Microsoft sues Kyocera over phones; seeks to bring US Injunction

Kyocera’s new phones Duraforce, Hydro and Brigadier have landed the company in a soup. The legal department of Microsoft has registered a case against Kyocera a Japanese manufacturer, in the US legal system. Microsoft alleges that the phones infringe seven patents that are registered with Microsoft and that Kyocera did not take any type of permission to use those patents.

Microsoft vs KyoceraMicrosoft vs Kyocera

Microsoft is pursuing the case in the US and has sought US injunction to ban manufacturing and sales of the said phones by filing a suit in the Seattle court. When a company seeks injunction, it practically means that it is asking the legal authorities to prohibit usage of one or more items related to a lawsuit. In this case, Microsoft approached a Seattle judge to impose a US injunction against Kyocera’s all three models that it says have infringed Microsoft’s patents.

Microsoft’s deputy general counsel David Howard said in a statement that Microsoft respects Kyocera, but at the same time, it believes that Kyocera needs to license the patented technology they intended to use in the mobile phones. He said Kyocera never contacted Microsoft for licensing.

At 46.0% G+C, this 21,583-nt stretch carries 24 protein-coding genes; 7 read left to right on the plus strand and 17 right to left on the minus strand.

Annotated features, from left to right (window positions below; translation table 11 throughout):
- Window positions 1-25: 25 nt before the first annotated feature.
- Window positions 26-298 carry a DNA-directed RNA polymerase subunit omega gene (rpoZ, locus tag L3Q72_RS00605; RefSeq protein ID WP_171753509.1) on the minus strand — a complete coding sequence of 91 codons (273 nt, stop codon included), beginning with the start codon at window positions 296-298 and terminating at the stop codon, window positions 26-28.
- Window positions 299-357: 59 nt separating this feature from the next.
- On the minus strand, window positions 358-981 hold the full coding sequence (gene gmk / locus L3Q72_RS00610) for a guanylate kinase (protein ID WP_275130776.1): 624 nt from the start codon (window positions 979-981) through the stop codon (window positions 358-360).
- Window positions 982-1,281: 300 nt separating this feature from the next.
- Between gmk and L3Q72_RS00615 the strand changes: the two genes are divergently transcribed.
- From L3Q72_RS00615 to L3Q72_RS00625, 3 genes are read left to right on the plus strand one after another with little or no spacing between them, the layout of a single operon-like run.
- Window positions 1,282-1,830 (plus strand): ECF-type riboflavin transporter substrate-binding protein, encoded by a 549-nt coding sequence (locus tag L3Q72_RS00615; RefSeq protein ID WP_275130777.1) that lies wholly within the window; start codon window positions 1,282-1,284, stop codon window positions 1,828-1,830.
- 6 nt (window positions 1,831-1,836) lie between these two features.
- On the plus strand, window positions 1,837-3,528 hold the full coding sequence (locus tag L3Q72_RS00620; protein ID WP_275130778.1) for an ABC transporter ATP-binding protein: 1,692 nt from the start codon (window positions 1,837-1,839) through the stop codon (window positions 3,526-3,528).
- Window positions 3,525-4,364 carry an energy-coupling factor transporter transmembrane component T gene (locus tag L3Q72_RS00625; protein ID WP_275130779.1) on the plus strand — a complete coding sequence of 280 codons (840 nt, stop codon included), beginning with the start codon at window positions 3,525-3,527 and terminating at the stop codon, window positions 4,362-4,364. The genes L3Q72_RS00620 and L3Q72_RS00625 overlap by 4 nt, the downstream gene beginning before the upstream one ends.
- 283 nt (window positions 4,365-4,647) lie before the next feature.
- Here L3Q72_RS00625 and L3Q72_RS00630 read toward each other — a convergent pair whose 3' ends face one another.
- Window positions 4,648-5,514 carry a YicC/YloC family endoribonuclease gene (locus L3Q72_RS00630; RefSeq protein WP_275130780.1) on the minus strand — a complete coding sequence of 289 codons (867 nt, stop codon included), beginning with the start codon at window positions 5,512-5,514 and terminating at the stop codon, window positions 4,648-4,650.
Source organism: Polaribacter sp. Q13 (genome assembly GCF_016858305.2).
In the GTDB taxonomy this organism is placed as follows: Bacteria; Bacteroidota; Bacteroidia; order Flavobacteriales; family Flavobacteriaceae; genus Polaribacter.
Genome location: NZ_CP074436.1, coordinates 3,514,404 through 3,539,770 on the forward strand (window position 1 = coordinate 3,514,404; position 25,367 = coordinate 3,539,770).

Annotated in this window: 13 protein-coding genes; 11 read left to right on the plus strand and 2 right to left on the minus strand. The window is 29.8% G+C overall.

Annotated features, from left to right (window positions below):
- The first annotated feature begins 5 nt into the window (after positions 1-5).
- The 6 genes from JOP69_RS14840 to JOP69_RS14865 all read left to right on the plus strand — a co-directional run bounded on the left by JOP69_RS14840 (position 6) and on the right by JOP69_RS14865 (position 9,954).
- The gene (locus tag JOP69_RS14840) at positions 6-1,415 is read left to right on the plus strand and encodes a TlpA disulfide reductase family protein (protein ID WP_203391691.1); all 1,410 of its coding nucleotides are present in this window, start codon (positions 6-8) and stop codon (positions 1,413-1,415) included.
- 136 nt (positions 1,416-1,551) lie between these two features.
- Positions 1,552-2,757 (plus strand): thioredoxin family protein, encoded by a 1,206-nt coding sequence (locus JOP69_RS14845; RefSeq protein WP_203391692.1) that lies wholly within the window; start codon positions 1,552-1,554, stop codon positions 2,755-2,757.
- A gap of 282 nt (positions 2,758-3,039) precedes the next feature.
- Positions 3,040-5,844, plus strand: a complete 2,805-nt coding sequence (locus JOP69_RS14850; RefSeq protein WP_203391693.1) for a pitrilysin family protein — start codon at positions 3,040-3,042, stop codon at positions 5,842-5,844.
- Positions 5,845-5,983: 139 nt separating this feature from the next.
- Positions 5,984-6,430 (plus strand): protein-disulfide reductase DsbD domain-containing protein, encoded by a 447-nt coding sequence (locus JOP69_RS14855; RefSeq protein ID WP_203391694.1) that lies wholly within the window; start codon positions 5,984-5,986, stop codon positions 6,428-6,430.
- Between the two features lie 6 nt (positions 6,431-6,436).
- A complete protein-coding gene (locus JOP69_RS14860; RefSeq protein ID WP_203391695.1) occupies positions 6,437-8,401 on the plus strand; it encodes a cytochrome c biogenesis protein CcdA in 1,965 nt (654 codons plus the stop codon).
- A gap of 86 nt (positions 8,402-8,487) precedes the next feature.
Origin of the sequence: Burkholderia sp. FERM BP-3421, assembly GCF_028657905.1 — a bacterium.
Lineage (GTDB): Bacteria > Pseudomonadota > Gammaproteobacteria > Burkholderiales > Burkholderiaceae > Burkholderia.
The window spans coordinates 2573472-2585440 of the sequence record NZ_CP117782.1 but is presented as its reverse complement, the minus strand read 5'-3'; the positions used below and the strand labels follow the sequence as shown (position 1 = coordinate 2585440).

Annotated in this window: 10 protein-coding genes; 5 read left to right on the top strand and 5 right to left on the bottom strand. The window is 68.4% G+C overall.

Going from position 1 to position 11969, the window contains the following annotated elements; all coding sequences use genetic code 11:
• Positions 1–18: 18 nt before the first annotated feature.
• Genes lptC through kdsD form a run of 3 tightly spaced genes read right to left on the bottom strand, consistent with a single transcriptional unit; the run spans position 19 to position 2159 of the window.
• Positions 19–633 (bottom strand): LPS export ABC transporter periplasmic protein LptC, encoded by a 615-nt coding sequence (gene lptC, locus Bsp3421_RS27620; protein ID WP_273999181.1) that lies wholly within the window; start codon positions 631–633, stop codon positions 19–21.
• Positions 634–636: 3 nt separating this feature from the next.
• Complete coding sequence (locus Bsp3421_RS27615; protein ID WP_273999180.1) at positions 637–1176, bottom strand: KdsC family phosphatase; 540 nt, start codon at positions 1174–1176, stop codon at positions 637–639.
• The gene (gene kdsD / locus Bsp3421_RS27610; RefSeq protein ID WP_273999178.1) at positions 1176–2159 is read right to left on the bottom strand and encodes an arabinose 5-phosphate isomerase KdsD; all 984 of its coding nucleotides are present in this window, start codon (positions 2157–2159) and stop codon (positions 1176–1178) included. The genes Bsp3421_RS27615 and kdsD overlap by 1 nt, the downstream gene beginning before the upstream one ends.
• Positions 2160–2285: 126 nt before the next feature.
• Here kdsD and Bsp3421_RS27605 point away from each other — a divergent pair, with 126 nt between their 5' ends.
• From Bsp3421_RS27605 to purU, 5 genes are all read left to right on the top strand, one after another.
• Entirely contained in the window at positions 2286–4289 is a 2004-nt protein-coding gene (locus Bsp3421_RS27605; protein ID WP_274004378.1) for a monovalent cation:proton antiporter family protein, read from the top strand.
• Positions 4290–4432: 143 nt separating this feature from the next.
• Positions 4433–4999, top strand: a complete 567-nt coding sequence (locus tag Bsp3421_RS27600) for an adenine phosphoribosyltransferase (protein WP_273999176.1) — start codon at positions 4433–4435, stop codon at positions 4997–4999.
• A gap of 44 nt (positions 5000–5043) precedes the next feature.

All the Kyocera’s three phones – Duraforce,, Hydro and Brigadier – run on Android, making it more vulnerable to the lawsuit brought against it. In the past few years, Microsoft had secured different patent licensing deals with different handset makers over the world. The list includes Samsung that now offers Microsoft apps in place of its own home products, LG Electronics and HTC Corp.

In the lawsuit, Microsoft accuses of Kyocera of using patented technology for location services and text messaging. The case is pending in the US District court, Western District of Washington. For those interested in following the case, they can look it up in the registry for Microsoft Technology Licensing LLC vs Kyocera and Kyocera Communications Inc, 15-346.

There has been no comment from Kyocera so far, which might make people assume that it indeed had violated the patent licensing – aware or unaware – and might be looking for options before it. The best option is to get the technology licensing as it cannot dump away all the handsets manufactured under the three models indicated.

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Arun Kumar is obsessed with technology, especially the Internet. He deals with the multimedia content needs of training and corporate houses. He also offers online training for Business English. Follow him on Twitter @PowercutIN

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